My next encounter was some twenty years later, on a return visit to Kenya, in 1963, with my husband, our Guide daughter D. and our Scout son P.  We stayed at the Outspan Hotel at Nyeri where the B-Ps had their second home Paxtu.  We soon discovered that Lady B-P was at home, but the Hotel staff were much against us disturbing their distinguished resident.  However, we knew that if she knew that a South African Scout/Guide family were at hand she would hastily call us in.  A note was written – “A S.A. Scout, Guide and Guider greet you.”  Diana followed the messenger to her bungalow but waited a short distance away.  As lady B-P took the note she glanced up and saw our daughter.  We, of course, were not far behind.  Immediately she waved and beckoned us to come, and for half-an-hour we chatted and were shown round the bungalow, still cherished and cared for as it had been in 1940-41.

Baden-Powell house Nyeri Kenya

It was easy to understand her great longing to keep returning to this beautiful peaceful place, facing the magnificent peaks of Mount Kenya with such special memories of the last four years of B-P’s life.  From her little trinket-box, Lady B-P gave me a World Badge as a memento of this visit which unfortunately was lost in London some years later.  Before leaving Nyeri we visited the beautiful cedar-wood Church and B-P’s grave facing his beloved mountain.

My most valued association with Lady B-P was the privilege and honour of leading the organization for the last week of her Visit in March 1970.  Each function had a lighter side and sometimes humorous disruption by our guest of honour.  The magnificent Cavalcade held at King’s Park, PieterMaritzBurg deviated from schedule at the end when Lady B-P called the Guides and Brownies of all race groups to come off the stand to her side; they were too far away.  A surge of young humanity made for the small platform in the centre of the field where she stood with one Commissioner, a Guide and three Guiders.  Without hesitation, Gervas Clay (her son-in-law) leapt down from the grandstand two steps at a time and just made Lady B-P’s side before the avalanche of children knocked her over.  Anxious Guide officials wondered how they were going to get rid of them all again.  The Chief Guide said to them, “When I say SHOO, go back to your places, you will disappear.”  Lo, and behold, when she said “SHOO, GO back!” they all turned round and went back.  You could hear the Guiders’ sighs of relief.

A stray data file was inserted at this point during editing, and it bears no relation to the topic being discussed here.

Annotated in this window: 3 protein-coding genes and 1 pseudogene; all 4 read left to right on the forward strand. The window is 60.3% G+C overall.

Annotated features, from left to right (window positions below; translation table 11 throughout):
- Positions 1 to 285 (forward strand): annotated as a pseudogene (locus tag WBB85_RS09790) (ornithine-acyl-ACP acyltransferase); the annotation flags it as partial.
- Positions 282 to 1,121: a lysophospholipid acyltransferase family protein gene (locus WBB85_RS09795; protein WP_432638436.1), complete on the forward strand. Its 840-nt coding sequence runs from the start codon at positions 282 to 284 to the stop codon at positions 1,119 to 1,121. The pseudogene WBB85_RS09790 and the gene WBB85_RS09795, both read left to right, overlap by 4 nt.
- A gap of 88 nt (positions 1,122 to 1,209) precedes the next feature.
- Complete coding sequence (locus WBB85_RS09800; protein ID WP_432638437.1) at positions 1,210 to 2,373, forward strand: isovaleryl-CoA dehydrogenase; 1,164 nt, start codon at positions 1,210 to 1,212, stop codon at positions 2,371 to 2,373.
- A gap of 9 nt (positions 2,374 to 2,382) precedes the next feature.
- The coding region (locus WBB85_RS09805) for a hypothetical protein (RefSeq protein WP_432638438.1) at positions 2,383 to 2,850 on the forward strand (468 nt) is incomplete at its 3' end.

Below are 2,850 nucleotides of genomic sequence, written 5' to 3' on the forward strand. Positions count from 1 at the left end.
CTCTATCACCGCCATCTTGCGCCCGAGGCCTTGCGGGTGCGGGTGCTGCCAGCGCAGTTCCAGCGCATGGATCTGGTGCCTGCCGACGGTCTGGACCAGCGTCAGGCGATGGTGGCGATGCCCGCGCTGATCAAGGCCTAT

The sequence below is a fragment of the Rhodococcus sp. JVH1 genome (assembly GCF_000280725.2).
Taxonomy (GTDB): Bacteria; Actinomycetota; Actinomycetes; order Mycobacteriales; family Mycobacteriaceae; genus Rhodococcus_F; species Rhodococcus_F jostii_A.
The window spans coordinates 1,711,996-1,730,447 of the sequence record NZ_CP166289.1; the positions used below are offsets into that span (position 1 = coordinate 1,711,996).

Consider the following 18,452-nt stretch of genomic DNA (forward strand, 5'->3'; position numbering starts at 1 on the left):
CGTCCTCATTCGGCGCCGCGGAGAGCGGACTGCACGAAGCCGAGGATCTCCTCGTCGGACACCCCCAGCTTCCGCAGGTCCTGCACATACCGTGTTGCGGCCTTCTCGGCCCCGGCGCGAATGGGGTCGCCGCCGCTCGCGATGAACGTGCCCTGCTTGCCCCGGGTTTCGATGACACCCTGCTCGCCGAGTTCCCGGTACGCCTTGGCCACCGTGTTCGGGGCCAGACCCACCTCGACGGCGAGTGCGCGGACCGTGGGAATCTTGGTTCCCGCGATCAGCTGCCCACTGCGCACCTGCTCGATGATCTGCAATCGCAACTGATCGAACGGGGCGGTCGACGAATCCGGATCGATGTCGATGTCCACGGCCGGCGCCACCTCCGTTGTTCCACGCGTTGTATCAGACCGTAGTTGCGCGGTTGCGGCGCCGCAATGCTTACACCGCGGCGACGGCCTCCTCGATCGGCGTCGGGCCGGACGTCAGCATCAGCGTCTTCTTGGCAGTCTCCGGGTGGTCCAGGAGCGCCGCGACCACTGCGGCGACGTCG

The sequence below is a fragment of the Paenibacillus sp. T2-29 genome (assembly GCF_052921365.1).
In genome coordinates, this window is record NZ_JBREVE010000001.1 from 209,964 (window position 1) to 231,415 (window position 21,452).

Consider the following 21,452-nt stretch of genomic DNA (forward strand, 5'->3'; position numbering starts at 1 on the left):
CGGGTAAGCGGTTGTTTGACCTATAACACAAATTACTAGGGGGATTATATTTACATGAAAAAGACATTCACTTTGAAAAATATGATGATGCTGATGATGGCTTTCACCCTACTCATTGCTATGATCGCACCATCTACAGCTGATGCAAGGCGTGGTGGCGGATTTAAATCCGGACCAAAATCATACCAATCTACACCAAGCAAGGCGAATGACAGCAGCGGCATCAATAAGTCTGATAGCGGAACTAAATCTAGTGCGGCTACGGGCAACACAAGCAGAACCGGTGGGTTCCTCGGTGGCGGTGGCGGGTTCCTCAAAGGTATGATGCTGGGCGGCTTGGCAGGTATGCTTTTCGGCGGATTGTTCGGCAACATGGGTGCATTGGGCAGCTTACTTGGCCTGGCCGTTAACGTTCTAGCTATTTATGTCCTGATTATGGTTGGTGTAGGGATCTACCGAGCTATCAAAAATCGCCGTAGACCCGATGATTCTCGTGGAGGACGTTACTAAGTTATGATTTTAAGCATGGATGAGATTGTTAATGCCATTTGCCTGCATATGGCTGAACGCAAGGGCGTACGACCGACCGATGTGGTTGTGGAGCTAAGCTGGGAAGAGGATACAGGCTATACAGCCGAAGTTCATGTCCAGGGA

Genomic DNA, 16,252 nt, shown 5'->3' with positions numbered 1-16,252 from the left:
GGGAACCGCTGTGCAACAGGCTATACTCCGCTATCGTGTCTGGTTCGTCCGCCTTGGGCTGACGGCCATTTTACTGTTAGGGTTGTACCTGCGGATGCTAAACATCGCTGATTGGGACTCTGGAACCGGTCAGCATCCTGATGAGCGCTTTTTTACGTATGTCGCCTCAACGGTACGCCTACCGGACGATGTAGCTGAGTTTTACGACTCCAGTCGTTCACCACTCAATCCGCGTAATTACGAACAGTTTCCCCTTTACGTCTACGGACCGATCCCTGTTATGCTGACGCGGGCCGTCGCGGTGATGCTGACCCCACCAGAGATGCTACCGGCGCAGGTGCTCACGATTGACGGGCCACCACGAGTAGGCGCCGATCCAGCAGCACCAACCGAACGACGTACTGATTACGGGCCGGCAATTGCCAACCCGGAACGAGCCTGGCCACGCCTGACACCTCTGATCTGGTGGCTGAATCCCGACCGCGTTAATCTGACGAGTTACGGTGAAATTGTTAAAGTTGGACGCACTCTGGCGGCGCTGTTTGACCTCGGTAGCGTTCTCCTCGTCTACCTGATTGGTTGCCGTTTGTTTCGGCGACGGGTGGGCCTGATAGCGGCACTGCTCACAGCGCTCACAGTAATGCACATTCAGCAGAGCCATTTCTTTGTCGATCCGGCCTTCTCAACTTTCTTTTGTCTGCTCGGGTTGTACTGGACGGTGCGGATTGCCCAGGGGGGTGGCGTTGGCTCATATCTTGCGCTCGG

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Steve: Hilarious – I reckon every family worth its salt should have had an uncle like that. Something for the kids to giggle about in secret at the family gatherings while the adult dads make grim poker faced humorous comments under their breath while turning the chops on the braai. And for the mums to adore the company of. Good value.

And funny Steve should mention that! Sheila remembers:

“After Annie’s funeral, in our lounge in Harrismith, Dudley was pontificating about something and John Taylor muttered to me under his breath ‘Still an old windgat.‘”

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Family tree:

(Sheila to check): Dudley was the (eldest?) son of Ginger (Stewart) (eldest?) son of Stewart who came out to Harrismith from Scotland in 1878. My gran Annie Bain Bland was Stewart’s sister, so Mom Mary Bland Swanepoel and Dudley Bain were first cousins.

2_Free State / Vrystaat, 8_Nostalgia, Family

The Grand Old Man of Harrismith

  • Stewart Bain was born in Wick, Scotland on 9 September 1854;
  • He and his brother James came to South Africa in 1878, to Durban. Then they trekked on to the metropolis of Harrismith in the Orange River Colony;
  • Stewart married Janet Burley, who predeceased him in 1924;
  • He became Mayor of the town and ‘reigned’ for years, becoming known as ‘The Grand Old Man of Harrismith’;
  • He pushed for the building of a very smart town hall. Some thought it was way too fancy – and too expensive – and called it “Bain’s Folly” (shades of our Moses Mabida stadium in Durban for 2010 – “Do we need such a fancy stadium!?” I called it the Moses MaFIFA stadium). Did Stewart have the tender?

Here’s a lovely 3min slide show of the building of Bain’s Folly – completed in 1908; by Hennie & Sandra Cronje of deoudehuizeyard.com. Biebie de Vos is Harrismith’s archive and treasures man – thank goodness for all the stuff that Biebie has saved and rescued! See where Biebie was born. WHAT an impressive building undertaking for a dorp on the vlaktes!

Stewart Bain died in September 1939 and the town pulled out all the stops for his funeral; The pictures were taken from the balcony of his Royal Hotel, with ‘his’ Town Hall visible in the background, and ‘his’ mountain behind that. All Harrismithers and Harrismithians regard Platberg as ‘theirs.’